A long digression, is it not? But that is the worst of the thoughts at the other side of the Magic Door. You can't pull one out without a dozen being entangled with it. But it was Scott's soldiers that I was talking of, and I was saying that there is nothing theatrical, no posing, no heroics (the thing of all others which the hero abominates) , but just the short bluff word and the simple manly ways, with every expression and metaphor drawn from within his natural range of thought. What a pity it is that he, with his keen appreciation of the soldier, gave us so little of those soldiers who were his own contemporaries — the finest, perhaps, that the world has ever seen. It is true that he wrote a life of the great Soldier Emperor, but that was the one piece of hackwork of his career. How could a Tory patriot, whose whole training had been to look upon Napoleon as a malignant Demon, do justice to such a theme? But the Europe of those days was full of material which he of all men could have drawn with a sympathetic hand. What would we not give for a portrait of one of Murat's light-cavalrymen or of a Grenadier of the Old Guard, drawn with the same bold strokes as the Rittmeister of Gustavus or the archers of the French King's Guard in "Quentin Durward"?
In his visit to Paris Scott must have seen many of those iron men who during the preceding twenty years had been the scourge and also the redemption of Europe. To us the soldiers who scowled at him from the sidewalks in 1814 would have been as interesting and as much romantic figures of the past as the mail-clad knights or ruffling cavaliers of his novels. A picture from the life of a Peninsular veteran, with his views upon the Duke, would be as striking as Dugald Dalgetty from the German wars. But then no man ever does realize the true interest of the age in which he happens to live. All sense of proportion is lost, and the little thing hard-by obscures the great thing at a distance. It is easy in the dark to confuse the fire-fly and the star. Fancy, for example, the Old Masters seeking their subjects in inn parlors, or St. Sebastians, while Columbus was discovering America before their very faces.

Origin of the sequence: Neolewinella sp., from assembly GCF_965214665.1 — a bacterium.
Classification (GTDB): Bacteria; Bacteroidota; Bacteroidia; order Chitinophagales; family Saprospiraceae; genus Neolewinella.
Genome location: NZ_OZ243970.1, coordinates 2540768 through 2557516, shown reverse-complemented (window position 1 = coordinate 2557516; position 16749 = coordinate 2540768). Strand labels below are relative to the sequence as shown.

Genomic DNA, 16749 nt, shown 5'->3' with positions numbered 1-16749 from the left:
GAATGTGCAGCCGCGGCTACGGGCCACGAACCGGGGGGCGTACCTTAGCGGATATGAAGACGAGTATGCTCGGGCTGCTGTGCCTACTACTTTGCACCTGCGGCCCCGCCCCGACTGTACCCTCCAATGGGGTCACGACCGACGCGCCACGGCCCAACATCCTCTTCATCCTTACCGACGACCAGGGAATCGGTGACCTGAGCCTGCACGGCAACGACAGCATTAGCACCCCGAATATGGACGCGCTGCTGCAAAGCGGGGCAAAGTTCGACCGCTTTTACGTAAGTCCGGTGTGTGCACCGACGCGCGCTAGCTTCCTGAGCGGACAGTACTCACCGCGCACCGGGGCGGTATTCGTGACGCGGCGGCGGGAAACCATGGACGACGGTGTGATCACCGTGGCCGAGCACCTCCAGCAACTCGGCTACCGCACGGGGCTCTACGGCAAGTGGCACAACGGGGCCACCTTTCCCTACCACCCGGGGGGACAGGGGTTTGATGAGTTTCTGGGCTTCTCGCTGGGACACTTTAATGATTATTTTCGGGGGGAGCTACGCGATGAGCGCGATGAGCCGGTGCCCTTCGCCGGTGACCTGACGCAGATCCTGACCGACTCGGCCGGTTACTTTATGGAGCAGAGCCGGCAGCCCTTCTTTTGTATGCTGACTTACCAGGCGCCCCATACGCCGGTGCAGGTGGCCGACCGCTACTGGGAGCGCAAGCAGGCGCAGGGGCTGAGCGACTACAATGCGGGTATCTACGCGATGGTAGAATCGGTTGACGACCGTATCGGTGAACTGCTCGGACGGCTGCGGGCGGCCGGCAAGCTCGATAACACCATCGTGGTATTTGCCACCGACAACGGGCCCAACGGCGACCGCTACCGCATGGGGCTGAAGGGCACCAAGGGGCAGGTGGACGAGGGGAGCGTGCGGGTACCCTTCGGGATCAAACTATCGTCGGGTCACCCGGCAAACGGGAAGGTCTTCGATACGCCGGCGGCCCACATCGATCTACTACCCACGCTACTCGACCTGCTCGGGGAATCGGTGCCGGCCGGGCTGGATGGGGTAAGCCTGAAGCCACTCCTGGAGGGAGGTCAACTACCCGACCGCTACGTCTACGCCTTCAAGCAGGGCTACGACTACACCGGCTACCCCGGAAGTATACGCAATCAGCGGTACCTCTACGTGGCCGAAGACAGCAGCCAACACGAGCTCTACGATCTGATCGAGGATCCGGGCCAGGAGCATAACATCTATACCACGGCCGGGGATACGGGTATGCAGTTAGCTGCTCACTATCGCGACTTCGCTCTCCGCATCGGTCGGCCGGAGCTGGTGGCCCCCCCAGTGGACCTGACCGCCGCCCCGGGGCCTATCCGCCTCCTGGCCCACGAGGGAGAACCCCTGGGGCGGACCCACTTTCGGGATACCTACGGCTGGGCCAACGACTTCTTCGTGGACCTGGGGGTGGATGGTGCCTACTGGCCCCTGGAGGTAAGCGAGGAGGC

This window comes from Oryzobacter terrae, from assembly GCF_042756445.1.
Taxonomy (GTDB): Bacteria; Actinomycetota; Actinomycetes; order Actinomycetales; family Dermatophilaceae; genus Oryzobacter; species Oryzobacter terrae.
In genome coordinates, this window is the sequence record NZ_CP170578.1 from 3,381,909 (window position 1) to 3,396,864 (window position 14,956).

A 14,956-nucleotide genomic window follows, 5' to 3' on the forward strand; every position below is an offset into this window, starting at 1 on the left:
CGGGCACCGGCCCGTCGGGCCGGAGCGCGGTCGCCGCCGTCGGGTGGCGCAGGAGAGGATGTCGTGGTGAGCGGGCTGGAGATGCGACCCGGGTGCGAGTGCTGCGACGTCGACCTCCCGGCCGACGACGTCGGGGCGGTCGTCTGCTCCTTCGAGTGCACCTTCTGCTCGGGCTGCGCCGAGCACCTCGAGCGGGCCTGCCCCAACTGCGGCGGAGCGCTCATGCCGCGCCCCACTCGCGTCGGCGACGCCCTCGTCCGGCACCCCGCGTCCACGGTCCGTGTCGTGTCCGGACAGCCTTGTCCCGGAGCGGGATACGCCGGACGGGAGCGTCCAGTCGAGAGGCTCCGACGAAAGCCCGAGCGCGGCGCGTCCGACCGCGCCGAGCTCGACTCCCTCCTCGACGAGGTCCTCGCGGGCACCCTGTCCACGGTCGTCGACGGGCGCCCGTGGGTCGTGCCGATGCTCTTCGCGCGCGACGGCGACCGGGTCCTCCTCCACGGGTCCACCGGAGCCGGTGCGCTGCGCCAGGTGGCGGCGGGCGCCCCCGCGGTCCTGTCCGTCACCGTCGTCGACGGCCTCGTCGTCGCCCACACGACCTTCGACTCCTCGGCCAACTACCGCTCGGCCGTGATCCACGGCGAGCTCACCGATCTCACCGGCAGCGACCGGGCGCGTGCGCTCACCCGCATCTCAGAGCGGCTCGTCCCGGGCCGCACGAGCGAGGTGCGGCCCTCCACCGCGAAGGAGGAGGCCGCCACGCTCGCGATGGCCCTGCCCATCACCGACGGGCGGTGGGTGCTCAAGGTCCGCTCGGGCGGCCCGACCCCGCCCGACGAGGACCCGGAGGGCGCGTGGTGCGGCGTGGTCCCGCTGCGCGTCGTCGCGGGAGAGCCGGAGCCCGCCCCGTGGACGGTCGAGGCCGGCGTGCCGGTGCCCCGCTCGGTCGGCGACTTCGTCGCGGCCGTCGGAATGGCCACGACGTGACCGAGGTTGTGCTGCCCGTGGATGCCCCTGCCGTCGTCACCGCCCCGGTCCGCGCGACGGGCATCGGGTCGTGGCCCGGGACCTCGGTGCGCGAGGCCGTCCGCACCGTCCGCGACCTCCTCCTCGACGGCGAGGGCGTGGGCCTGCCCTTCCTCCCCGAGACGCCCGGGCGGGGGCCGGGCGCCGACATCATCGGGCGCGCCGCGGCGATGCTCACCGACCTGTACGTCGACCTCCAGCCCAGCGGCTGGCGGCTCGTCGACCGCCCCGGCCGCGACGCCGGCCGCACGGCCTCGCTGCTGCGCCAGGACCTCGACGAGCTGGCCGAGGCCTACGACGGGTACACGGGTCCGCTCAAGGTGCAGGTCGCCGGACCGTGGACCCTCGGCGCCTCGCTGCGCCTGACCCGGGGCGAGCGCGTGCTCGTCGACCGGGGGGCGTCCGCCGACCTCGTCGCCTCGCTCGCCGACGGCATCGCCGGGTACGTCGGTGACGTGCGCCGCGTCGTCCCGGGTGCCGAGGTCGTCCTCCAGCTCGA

I have said that I think "Ivanhoe" the best of Scott's novels. I suppose most people would subscribe to that. But how about the second best? It speaks well for their general average that there is hardly one among them which might not find some admirers who would vote it to a place of honor. To the Scottish-born man those novels which deal with Scottish life and character have a quality of raciness which gives them a place apart. There is a rich humor of the soil in such books as "Old Mortality," "The Antiquary," and "Rob Roy," which puts them in a different class from the others. His old Scottish women are, next to his soldiers, the best series of types that he has drawn. At the same time it must be admitted that merit which is associated with dialect has such limitations that it can never take the same place as work which makes an equal appeal to all the world. On the whole, perhaps, "Quentin Durward," on account of its wider interests, its strong character-drawing, and the European importance of the events and people described, would have my vote for the second place. It is the father of all those sword-and-cape novels which have formed so numerous an addition to the light literature of the last century. The pictures of Charles the Bold and of the unspeakable Louis are extraordinarily vivid. I can see those two deadly enemies watching the hounds chasing the herald, and clinging to each other in the convulsions of their cruel mirth, more clearly than most things which my eyes have actually rested upon.
The portrait of Louis with his astuteness, his cruelty, his superstition and his cowardice is followed closely from Comines, and is the more effective when set up against his bluff and warlike rival. It is not often that historical characters work out in their actual physique exactly as one would picture them to be, but in the High Church of Innsbruck I have seen effigies of Louis and Charles which might have walked from the very pages of Scott — Louis, thin, ascetic, varminty; and Charles with the head of a prize fighter. It is hard on us when a portrait upsets all our preconceived ideas, when, for example, we see in the National Portrait Gallery a man with a noble, olive-tinted, poetic face, and with a start read beneath it that it is the wicked Judge Jeffreys. Occasionally, however, as at Innsbruck, we are absolutely satisfied. I have before me on the mantelpiece yonder a portrait of a painting which represents Queen Mary's Bothwell. Take it down and look at it. Mark the big head, fit to conceive large schemes; the strong animal face, made to captivate a sensitive, feminine woman; the brutally forceful features — the mouth with a suggestion of wild boars' tusks behind it, the beard which could bristle with fury: the whole man and his life-history are revealed in that picture. I wonder if Scott had ever seen the original which hangs at the Hepburn family seat?